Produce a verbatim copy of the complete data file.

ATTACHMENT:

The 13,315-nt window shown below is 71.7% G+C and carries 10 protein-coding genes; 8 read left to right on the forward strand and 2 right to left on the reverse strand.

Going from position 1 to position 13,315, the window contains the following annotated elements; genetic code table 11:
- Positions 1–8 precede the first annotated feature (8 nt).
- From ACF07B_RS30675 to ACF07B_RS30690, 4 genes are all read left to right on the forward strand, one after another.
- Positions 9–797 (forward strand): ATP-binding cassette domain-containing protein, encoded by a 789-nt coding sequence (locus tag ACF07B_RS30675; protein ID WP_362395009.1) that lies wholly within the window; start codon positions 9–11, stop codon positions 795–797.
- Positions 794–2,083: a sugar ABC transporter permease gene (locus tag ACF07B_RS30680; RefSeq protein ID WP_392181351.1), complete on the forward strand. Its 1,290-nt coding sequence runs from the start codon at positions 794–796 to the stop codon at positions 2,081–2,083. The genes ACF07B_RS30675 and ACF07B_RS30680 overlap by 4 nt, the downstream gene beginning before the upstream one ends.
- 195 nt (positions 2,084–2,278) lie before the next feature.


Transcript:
The 13,315-nt window shown below is 71.7% G+C and carries 10 protein-coding genes; 8 read left to right on the forward strand and 2 right to left on the reverse strand.

Going from position 1 to position 13,315, the window contains the following annotated elements; genetic code table 11:
- Positions 1–8 precede the first annotated feature (8 nt).
- From ACF07B_RS30675 to ACF07B_RS30690, 4 genes are all read left to right on the forward strand, one after another.
- Positions 9–797 (forward strand): ATP-binding cassette domain-containing protein, encoded by a 789-nt coding sequence (locus tag ACF07B_RS30675; protein ID WP_362395009.1) that lies wholly within the window; start codon positions 9–11, stop codon positions 795–797.
- Positions 794–2,083: a sugar ABC transporter permease gene (locus tag ACF07B_RS30680; RefSeq protein ID WP_392181351.1), complete on the forward strand. Its 1,290-nt coding sequence runs from the start codon at positions 794–796 to the stop codon at positions 2,081–2,083. The genes ACF07B_RS30675 and ACF07B_RS30680 overlap by 4 nt, the downstream gene beginning before the upstream one ends.
- 195 nt (positions 2,084–2,278) lie before the next feature.